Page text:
Thank God for Hot Dogs
WANDERING about Harvard Square in search of cheap eats can be a demoralizing experience, especially for those afflicted with an acidic burning in the inner linings of their stomachs late at night. By now, even freshmen have learned that the Square's high rents mean places like Au Bon Pain can get away with charging you four bucks for a lame, lumpy and lazy sandwich.
Of course, seniors feel the most dissatisfaction, especially after eating at Elsie's or Tommy's for the last four years. Maybe that explains why my roommates have been popping Tums and Rolaids like Pez candy recently.
WITH this desert of fit desserts for hungry late-night studiers, one wonders why the arrival of Chicago Frank's to the Square has not received more acclaim. Snugly esconced in a white edifice at 8-1/2 Eliot Street, this small stand offers hot dogs that can drive aficionados into deliriums of appreciation.
"Some people come in here who haven't eaten a hot dog in 10 years, almost get down on their knees, and thank us for opening up," says Nick Lamberti, 34, who co-owns the store with fellow Boston College alumnus Tom Gianchristiano. They brought the Chicago dog concept from their Quincy restaurant, "Gianberti's," to the Square in July, soothing the hungers of hundreds of hot dog worshippers.
The object of this religious fervor is a creation which can only be described as a city-stand hot dog combined with a salad--it's called a "Chicago Hot Dog." A complex culinary concoction, a true Chicago dog must adhere to a stringent recipe, otherwise it will turn into a dripping, mushy mess.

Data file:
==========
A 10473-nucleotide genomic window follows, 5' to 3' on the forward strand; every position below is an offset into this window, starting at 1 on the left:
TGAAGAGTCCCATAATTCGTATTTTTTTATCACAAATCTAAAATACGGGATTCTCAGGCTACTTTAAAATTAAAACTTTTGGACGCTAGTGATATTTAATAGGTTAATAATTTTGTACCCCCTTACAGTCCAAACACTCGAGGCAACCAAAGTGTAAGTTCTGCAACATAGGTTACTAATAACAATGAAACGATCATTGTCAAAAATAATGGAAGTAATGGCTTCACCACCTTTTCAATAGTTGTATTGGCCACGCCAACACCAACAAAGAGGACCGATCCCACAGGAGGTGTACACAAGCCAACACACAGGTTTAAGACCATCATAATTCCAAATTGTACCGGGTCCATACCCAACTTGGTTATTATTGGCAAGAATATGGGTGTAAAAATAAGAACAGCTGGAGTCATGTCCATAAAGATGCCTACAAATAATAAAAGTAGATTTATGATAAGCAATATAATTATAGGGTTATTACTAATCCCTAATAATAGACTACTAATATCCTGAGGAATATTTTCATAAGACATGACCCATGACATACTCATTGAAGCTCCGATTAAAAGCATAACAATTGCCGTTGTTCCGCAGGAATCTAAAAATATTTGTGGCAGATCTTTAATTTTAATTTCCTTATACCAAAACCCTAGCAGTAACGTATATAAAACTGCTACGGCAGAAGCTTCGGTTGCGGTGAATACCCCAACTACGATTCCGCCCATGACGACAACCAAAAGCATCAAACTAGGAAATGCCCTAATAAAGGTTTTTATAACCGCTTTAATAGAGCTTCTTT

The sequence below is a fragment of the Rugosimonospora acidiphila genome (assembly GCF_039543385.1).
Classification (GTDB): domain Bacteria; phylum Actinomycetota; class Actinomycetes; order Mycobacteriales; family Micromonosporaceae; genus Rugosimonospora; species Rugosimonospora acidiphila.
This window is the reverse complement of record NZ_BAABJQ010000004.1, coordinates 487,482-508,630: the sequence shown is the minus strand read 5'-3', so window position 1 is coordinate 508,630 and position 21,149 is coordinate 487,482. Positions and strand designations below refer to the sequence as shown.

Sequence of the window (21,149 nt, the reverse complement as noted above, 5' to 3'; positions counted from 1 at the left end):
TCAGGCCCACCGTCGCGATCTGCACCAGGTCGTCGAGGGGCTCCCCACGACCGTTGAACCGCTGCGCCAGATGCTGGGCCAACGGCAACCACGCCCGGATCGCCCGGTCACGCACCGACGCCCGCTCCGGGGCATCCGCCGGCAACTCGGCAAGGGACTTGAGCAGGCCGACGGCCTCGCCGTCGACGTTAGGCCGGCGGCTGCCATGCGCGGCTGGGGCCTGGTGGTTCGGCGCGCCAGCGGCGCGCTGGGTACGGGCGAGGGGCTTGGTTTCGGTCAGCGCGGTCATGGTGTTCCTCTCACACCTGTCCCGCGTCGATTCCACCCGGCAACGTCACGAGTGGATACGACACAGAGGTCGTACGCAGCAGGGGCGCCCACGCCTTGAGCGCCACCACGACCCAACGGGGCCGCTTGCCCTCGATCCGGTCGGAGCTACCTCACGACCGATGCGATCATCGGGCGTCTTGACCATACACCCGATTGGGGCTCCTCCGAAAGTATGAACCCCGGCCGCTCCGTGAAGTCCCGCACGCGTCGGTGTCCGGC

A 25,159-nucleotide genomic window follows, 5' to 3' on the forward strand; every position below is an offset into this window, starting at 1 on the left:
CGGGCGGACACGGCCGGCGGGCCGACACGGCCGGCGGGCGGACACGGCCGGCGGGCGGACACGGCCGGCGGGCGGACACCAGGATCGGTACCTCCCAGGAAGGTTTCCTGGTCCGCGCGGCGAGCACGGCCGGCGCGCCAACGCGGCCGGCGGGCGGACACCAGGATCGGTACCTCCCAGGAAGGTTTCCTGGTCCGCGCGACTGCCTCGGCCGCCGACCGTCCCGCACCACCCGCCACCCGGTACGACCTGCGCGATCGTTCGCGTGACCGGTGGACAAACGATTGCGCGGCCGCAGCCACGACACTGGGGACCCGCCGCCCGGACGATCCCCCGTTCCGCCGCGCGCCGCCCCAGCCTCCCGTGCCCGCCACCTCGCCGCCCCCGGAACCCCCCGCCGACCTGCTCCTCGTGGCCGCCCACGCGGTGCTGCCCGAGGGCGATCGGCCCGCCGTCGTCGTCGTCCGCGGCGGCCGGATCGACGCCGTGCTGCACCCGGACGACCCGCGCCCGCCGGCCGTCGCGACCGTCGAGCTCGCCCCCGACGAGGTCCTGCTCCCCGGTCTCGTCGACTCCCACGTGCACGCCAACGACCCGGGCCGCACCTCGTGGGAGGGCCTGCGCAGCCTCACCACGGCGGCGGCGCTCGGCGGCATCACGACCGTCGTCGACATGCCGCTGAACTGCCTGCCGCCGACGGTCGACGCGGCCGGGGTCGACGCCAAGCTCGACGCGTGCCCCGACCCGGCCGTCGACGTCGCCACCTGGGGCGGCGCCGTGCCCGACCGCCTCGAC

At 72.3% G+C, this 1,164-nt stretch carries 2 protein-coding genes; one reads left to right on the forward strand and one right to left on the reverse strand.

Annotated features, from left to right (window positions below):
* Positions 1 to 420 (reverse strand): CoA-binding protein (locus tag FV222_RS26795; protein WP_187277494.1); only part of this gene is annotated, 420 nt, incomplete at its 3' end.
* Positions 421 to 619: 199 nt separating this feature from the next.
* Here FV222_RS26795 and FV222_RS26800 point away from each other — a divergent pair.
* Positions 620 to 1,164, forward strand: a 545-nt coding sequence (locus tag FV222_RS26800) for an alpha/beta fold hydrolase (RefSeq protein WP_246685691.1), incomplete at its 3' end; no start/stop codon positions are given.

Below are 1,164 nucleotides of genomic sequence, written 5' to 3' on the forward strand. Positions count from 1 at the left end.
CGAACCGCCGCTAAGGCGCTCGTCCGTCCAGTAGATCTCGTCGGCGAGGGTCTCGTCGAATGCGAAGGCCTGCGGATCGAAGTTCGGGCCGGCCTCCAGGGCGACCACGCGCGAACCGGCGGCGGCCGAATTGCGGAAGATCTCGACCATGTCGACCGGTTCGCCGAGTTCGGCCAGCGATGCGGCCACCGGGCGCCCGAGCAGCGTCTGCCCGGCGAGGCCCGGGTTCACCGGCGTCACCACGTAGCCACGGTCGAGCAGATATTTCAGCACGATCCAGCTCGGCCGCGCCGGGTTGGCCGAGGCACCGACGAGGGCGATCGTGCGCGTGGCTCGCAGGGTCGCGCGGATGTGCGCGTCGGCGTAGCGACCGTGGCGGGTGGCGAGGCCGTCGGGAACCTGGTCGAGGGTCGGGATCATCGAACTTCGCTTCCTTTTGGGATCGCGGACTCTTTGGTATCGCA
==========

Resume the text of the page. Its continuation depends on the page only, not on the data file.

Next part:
You start with a kosher-style hot dog, sitting plumply in a steamed poppy-seed bun. The hot dog is not really kosher, but is all-beef with just a hint of garlic--all enclosed in a natural casing. It should come from the Vienna Beef Company of Chicago, if you are a hot dog purist.
Surround that with--yes, it's true--pickle relish, yellow mustard, a few chopped raw onions, a slice of tomato, a deli-style pickle and some nice burning jalapeno peppers, and you've got your dog. Chicago Frank's offers the dog for only $2.25, and if you use the $1 off coupons being distributed, that works out to the same price as five pinball games (for those of you figuring out opportunity costs). Also included are a handful of fries, hand-cut on the premises with the skin still on the ends, that make a mockery of the frozen icicles usually served in the Square.
Lamberti, found at 11:30 p.m. Saturday night steaming hot dogs at his stand, goes to great lengths to emphasize the legitimacy of his product, seldom found outside the Windy City. The two partners have toured the Vienna hot dog plant, sampled the wares of innumerable Chicago hot dog "restaurants" with names such as "Poochies," "Fatso's," "Bumpkin's" or "Herm's," and even worked a street stand to learn how the culinary creations are made.
NATURALLY, the variations on a hot dog are many, and Chicago Frank's seems to offer most of them. Beside the flagship dog are many other offerings: the Franko Bueno (a dog inside a tortilla shell with salsa and mozzarella cheese), the bagel dog (that's a hot dog wrapped in bagel dough), and the ever-present chili dog, corn dog and cheese dog. All were a delight to try, with the hot dog always superbly flavored and properly cooked, the toppings fresh and lively, and the fries crisply done to perfection.
This means paradise for hot dog lovers, their ranks decimated by all the "good health" crazes and concerns about red meat and cholesterol. But there are still some who proudly hold their hot dogs high, disdaining the trend-followers who crowd into Luscious Licks for their few globs of tasteless, technicolor frozen yogurt. "The problem with New Englanders is that they are very health-conscious, and don't eat a lot of hot dogs," says Lamberti.
For those who still shy from one of the world's finer pleasures (besides Grey Poupon mustard), Chicago Frank's also presents a wide lineup of other meals. Besides hot dogs, Lamberti and Gianchristiano also serve up hamburgers, various sausages, roast beef, chili, clam chowder, onion rings, and fried dough. These, unfortunately, were not up to par--it's obvious that Chicago Frank's is meant to do one thing, cook hot dogs, and nothing else.